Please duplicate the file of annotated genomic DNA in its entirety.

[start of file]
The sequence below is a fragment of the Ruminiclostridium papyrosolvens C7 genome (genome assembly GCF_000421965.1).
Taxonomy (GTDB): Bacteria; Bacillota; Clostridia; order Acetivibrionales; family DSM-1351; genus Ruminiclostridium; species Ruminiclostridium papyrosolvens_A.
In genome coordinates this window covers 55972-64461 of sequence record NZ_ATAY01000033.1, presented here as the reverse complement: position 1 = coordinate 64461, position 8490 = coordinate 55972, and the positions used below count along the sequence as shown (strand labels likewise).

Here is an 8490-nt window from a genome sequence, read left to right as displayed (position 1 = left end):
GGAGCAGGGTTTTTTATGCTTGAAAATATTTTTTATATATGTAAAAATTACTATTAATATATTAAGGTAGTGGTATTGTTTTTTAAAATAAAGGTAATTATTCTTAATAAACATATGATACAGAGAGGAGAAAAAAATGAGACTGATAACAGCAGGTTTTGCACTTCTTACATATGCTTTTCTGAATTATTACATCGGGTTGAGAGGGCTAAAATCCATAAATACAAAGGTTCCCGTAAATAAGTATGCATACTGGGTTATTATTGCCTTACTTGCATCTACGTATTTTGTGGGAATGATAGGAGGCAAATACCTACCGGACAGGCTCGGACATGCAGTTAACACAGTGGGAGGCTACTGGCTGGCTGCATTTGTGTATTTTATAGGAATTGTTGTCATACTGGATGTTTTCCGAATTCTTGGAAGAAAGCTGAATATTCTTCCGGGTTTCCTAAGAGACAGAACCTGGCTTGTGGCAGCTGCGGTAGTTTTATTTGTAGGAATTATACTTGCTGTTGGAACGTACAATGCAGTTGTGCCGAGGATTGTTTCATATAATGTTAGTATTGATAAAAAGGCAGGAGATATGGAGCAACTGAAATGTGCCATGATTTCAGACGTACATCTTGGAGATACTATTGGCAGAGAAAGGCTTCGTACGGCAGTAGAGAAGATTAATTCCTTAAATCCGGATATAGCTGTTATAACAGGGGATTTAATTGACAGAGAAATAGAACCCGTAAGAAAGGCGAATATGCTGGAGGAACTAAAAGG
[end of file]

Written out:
The sequence below is a fragment of the Ruminiclostridium papyrosolvens C7 genome (genome assembly GCF_000421965.1).
Taxonomy (GTDB): Bacteria; Bacillota; Clostridia; order Acetivibrionales; family DSM-1351; genus Ruminiclostridium; species Ruminiclostridium papyrosolvens_A.
In genome coordinates this window covers 55972-64461 of sequence record NZ_ATAY01000033.1, presented here as the reverse complement: position 1 = coordinate 64461, position 8490 = coordinate 55972, and the positions used below count along the sequence as shown (strand labels likewise).

Here is an 8490-nt window from a genome sequence, read left to right as displayed (position 1 = left end):
GGAGCAGGGTTTTTTATGCTTGAAAATATTTTTTATATATGTAAAAATTACTATTAATATATTAAGGTAGTGGTATTGTTTTTTAAAATAAAGGTAATTATTCTTAATAAACATATGATACAGAGAGGAGAAAAAAATGAGACTGATAACAGCAGGTTTTGCACTTCTTACATATGCTTTTCTGAATTATTACATCGGGTTGAGAGGGCTAAAATCCATAAATACAAAGGTTCCCGTAAATAAGTATGCATACTGGGTTATTATTGCCTTACTTGCATCTACGTATTTTGTGGGAATGATAGGAGGCAAATACCTACCGGACAGGCTCGGACATGCAGTTAACACAGTGGGAGGCTACTGGCTGGCTGCATTTGTGTATTTTATAGGAATTGTTGTCATACTGGATGTTTTCCGAATTCTTGGAAGAAAGCTGAATATTCTTCCGGGTTTCCTAAGAGACAGAACCTGGCTTGTGGCAGCTGCGGTAGTTTTATTTGTAGGAATTATACTTGCTGTTGGAACGTACAATGCAGTTGTGCCGAGGATTGTTTCATATAATGTTAGTATTGATAAAAAGGCAGGAGATATGGAGCAACTGAAATGTGCCATGATTTCAGACGTACATCTTGGAGATACTATTGGCAGAGAAAGGCTTCGTACGGCAGTAGAGAAGATTAATTCCTTAAATCCGGATATAGCTGTTATAACAGGGGATTTAATTGACAGAGAAATAGAACCCGTAAGAAAGGCGAATATGCTGGAGGAACTAAAAGG